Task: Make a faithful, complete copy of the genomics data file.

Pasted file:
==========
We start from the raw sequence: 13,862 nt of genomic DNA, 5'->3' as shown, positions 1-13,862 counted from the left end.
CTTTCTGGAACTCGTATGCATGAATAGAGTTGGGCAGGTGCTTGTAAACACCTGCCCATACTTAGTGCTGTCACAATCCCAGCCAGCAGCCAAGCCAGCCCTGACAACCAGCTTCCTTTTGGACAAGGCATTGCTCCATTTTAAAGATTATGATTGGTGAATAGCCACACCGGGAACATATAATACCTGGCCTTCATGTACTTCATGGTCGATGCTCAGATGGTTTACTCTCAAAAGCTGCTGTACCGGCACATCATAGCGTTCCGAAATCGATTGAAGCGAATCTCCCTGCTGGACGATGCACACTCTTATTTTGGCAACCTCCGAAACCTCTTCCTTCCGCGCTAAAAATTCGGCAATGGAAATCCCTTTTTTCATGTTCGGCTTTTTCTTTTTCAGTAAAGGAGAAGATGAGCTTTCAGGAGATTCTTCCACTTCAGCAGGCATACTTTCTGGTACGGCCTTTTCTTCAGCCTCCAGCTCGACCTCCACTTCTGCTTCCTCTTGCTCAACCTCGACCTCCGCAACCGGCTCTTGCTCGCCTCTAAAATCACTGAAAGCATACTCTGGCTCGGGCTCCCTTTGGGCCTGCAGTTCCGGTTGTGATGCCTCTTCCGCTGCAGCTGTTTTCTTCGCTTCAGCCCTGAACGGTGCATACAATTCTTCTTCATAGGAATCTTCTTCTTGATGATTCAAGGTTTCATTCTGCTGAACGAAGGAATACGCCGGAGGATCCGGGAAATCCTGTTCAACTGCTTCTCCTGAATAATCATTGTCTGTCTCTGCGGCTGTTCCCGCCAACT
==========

We start from the raw sequence: 13,862 nt of genomic DNA, 5'->3' as shown, positions 1-13,862 counted from the left end.
CTTTCTGGAACTCGTATGCATGAATAGAGTTGGGCAGGTGCTTGTAAACACCTGCCCATACTTAGTGCTGTCACAATCCCAGCCAGCAGCCAAGCCAGCCCTGACAACCAGCTTCCTTTTGGACAAGGCATTGCTCCATTTTAAAGATTATGATTGGTGAATAGCCACACCGGGAACATATAATACCTGGCCTTCATGTACTTCATGGTCGATGCTCAGATGGTTTACTCTCAAAAGCTGCTGTACCGGCACATCATAGCGTTCCGAAATCGATTGAAGCGAATCTCCCTGCTGGACGATGCACACTCTTATTTTGGCAACCTCCGAAACCTCTTCCTTCCGCGCTAAAAATTCGGCAATGGAAATCCCTTTTTTCATGTTCGGCTTTTTCTTTTTCAGTAAAGGAGAAGATGAGCTTTCAGGAGATTCTTCCACTTCAGCAGGCATACTTTCTGGTACGGCCTTTTCTTCAGCCTCCAGCTCGACCTCCACTTCTGCTTCCTCTTGCTCAACCTCGACCTCCGCAACCGGCTCTTGCTCGCCTCTAAAATCACTGAAAGCATACTCTGGCTCGGGCTCCCTTTGGGCCTGCAGTTCCGGTTGTGATGCCTCTTCCGCTGCAGCTGTTTTCTTCGCTTCAGCCCTGAACGGTGCATACAATTCTTCTTCATAGGAATCTTCTTCTTGATGATTCAAGGTTTCATTCTGCTGAACGAAGGAATACGCCGGAGGATCCGGGAAATCCTGTTCAACTGCTTCTCCTGAATAATCATTGTCTGTCTCTGCGGCTGTTCCCGCCAACT